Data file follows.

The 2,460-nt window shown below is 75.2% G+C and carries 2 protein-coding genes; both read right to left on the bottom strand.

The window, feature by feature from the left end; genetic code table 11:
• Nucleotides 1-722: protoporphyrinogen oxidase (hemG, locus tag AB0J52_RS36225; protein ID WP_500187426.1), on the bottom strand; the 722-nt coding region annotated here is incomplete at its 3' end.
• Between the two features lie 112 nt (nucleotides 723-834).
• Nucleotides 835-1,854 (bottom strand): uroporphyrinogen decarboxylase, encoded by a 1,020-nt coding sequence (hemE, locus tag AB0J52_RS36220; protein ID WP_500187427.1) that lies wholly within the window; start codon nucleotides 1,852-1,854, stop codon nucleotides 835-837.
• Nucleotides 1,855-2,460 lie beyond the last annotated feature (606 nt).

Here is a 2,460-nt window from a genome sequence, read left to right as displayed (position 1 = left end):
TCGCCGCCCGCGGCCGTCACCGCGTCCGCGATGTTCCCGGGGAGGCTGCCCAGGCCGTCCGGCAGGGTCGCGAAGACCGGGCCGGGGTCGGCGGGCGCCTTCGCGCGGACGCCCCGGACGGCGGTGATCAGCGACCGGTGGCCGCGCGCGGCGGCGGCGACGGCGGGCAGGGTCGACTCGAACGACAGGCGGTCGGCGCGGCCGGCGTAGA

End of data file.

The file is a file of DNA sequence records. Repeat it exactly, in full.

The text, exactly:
The 2,460-nt window shown below is 75.2% G+C and carries 2 protein-coding genes; both read right to left on the bottom strand.

The window, feature by feature from the left end; genetic code table 11:
• Nucleotides 1-722: protoporphyrinogen oxidase (hemG, locus tag AB0J52_RS36225; protein ID WP_500187426.1), on the bottom strand; the 722-nt coding region annotated here is incomplete at its 3' end.
• Between the two features lie 112 nt (nucleotides 723-834).
• Nucleotides 835-1,854 (bottom strand): uroporphyrinogen decarboxylase, encoded by a 1,020-nt coding sequence (hemE, locus tag AB0J52_RS36220; protein ID WP_500187427.1) that lies wholly within the window; start codon nucleotides 1,852-1,854, stop codon nucleotides 835-837.
• Nucleotides 1,855-2,460 lie beyond the last annotated feature (606 nt).

Here is a 2,460-nt window from a genome sequence, read left to right as displayed (position 1 = left end):
TCGCCGCCCGCGGCCGTCACCGCGTCCGCGATGTTCCCGGGGAGGCTGCCCAGGCCGTCCGGCAGGGTCGCGAAGACCGGGCCGGGGTCGGCGGGCGCCTTCGCGCGGACGCCCCGGACGGCGGTGATCAGCGACCGGTGGCCGCGCGCGGCGGCGGCGACGGCGGGCAGGGTCGACTCGAACGACAGGCGGTCGGCGCGGCCGGCGTAGA